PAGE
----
Mountaintop Recreation Volunteers
Volunteers work to support district recreation facilities and opportunities in the Lake Arrowhead and Big Bear Lake areas. They work with district staff, assisting them with their duties. They organize clean-up and graffiti removal projects and they are trained to provide visitors with Forest information.  For more information, contact the Discovery Center at (909) 382-2790.

Pacific Crest Trail Association
Volunteers work on parts of the 2,600 mile long Pacific Crest National Scenic Trail (PCT) both as trail adopters and through regularly scheduled weekend projects (1-4 days) and service trips (5-10 days). The PCTA, in cooperation with the US Forest Service, National Park Service, Bureau of Land Management and California State Parks, is also the primary source for information about the PCT.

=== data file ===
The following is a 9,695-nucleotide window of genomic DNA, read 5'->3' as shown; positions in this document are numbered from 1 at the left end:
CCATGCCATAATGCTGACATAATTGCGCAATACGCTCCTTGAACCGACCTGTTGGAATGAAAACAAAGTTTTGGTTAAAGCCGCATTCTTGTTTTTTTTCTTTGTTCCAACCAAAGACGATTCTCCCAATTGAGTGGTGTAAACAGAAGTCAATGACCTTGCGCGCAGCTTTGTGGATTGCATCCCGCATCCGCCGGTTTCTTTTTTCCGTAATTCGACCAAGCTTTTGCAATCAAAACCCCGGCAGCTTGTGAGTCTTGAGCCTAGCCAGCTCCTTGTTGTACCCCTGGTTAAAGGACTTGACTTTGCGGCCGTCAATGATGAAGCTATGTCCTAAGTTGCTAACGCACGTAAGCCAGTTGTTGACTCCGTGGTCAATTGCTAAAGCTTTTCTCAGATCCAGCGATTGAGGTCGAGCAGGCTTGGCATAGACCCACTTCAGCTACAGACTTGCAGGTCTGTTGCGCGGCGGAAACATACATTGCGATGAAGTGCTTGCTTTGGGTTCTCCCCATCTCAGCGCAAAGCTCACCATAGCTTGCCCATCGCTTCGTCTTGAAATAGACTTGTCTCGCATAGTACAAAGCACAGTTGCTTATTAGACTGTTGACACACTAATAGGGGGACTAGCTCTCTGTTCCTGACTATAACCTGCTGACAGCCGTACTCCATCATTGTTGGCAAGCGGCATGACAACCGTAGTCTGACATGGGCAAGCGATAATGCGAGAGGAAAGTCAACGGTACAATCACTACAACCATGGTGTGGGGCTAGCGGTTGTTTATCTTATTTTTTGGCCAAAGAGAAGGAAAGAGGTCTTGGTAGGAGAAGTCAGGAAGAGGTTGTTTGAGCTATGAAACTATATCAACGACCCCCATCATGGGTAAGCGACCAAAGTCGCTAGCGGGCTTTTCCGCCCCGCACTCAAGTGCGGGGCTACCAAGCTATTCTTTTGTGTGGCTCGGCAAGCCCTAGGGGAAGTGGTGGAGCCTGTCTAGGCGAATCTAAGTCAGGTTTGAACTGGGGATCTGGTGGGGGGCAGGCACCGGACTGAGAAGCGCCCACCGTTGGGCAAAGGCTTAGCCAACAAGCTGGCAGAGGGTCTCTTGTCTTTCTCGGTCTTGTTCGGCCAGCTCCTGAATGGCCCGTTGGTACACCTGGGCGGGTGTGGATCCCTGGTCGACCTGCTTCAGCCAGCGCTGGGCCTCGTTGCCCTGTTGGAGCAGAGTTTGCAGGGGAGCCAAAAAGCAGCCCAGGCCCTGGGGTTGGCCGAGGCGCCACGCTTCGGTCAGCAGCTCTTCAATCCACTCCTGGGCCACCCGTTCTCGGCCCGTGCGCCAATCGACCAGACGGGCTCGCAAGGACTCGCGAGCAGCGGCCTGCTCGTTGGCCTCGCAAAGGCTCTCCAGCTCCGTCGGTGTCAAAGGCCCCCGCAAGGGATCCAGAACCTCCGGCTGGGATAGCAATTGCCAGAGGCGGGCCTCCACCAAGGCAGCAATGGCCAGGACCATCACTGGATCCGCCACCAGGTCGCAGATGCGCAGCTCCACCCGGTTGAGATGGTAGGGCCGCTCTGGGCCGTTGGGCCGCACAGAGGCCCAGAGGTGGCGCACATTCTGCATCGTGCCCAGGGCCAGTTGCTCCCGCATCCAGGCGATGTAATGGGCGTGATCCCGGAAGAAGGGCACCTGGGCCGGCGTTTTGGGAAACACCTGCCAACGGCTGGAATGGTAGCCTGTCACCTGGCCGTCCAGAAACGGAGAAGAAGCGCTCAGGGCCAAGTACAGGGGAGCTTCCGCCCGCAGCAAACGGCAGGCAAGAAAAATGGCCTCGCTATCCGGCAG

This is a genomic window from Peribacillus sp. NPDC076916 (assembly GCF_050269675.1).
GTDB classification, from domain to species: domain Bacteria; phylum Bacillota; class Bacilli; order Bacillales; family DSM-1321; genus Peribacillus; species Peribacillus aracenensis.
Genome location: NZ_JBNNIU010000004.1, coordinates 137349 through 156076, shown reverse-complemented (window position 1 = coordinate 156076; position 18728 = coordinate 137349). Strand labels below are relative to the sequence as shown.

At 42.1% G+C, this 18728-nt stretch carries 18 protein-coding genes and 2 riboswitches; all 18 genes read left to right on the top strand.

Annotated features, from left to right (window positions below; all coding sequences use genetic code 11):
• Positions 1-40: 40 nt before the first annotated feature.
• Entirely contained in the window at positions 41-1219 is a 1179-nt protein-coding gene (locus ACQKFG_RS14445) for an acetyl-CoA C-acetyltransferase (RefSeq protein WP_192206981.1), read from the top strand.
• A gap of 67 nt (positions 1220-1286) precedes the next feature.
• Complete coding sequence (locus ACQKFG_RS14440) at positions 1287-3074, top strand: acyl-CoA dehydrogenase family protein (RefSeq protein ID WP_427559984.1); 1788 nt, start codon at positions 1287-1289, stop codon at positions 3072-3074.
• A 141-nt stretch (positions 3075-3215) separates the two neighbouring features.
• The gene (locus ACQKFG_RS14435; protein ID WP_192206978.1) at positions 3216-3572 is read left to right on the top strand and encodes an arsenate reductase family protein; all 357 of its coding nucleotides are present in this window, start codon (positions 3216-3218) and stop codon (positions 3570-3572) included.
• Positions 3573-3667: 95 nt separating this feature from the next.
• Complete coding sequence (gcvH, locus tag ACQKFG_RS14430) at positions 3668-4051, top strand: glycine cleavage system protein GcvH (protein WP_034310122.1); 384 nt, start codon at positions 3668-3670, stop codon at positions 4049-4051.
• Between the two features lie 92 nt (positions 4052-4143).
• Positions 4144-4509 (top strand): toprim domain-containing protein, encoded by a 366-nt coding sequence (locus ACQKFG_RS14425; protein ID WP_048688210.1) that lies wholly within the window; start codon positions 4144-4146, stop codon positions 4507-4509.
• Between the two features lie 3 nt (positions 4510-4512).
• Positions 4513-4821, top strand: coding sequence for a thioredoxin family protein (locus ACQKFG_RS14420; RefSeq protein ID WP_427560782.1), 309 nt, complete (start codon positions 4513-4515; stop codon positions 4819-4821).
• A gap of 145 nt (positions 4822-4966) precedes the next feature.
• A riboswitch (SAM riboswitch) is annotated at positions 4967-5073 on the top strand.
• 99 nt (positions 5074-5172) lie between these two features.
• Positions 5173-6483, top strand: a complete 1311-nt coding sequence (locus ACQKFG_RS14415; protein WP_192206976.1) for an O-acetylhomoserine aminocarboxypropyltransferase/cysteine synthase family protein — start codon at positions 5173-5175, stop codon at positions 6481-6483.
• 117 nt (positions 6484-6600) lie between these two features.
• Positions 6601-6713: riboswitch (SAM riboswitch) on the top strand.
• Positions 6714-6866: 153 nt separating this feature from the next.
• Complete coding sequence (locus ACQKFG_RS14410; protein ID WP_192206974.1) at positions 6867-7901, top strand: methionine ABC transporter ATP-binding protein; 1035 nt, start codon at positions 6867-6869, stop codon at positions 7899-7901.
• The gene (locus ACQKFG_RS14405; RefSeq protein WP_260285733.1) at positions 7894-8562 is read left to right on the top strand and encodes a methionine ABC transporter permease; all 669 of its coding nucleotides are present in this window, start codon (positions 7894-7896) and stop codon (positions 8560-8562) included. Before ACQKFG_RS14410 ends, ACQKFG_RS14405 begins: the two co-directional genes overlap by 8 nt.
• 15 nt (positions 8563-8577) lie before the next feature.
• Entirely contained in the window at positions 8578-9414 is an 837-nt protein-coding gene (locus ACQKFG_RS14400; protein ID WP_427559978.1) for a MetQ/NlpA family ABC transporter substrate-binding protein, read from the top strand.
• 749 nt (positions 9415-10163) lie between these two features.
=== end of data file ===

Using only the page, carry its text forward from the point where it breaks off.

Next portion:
Rim of the World Interpretive Association
Maintains and staffs the Heap's Peak Arboretum and operates a retail outlet there. They present interpretive events and tours.

San Gorgonio Wilderness Association
Volunteers provide information and interpretation to visitors, develop publications, lead nature walks, present evening programs, construct displays, repair and build trails, patrol the San Gorgonio Wilderness, and operate the Barton Flats Visitor Center and Big Falls Information Center. Volunteers attend a day-long training workshop every year in May. SGWA sells maps and other publications and has published a book on the San Gorgonio Wilderness.

Southern California Mountains Foundation
Volunteers assist the Forest with through several major volunteer programs.

Children's Forest Volunteers are youth from 11 to 17 that serve as naturalists and assist with interpretive programs, forest restoration and greenhouse work.  Adults assist volunteers and mentor youth volunteers.

Fire Lookout Hosts watch for fire and provide interpretation visitor information at lookout towers on Butler Peak, Keller Peak, Strawberry Peak, Black Mountain, Tahquitz Peak, Morton Peak, and Red Mountain.